The State of Indiana has received a great deal of attention for its education reform efforts, and they recently announced the details, as well as the first round of results, of their new "A-F" school grading system. As in many other states, for elementary and middle schools, the grades are based entirely on math and reading test scores.
It is probably the most rudimentary scoring system I've seen yet - almost painfully so. Such simplicity carries both potential advantages (easier for stakeholders to understand) and disadvantages (school performance is complex and not always amenable to rudimentary calculation).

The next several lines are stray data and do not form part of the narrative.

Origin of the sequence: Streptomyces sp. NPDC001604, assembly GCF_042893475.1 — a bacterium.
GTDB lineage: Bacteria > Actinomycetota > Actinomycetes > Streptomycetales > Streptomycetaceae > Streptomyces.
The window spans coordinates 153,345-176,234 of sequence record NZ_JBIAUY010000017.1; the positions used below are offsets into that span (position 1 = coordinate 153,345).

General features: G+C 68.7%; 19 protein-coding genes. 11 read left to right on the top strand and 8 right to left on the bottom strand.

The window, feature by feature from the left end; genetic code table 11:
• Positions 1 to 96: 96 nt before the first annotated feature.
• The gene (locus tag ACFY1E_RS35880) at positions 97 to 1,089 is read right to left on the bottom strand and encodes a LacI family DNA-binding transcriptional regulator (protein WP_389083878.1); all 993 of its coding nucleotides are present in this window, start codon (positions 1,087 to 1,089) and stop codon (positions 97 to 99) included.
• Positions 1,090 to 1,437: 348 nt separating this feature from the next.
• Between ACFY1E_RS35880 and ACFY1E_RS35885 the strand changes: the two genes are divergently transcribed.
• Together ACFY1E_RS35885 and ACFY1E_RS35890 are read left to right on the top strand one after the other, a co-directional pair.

In addition, unlike the other systems that I have reviewed here, this one does not rely on explicit “weights," (i.e., specific percentages are not assigned to each component). Rather, there’s a rubric that combines absolute performance (passage rates) and proportions drawn from growth models (a few other states use similar schemes, but I haven't reviewed any of them).
On the whole, though, it's a somewhat simplistic variation on the general approach most other states are taking -- but with a few twists.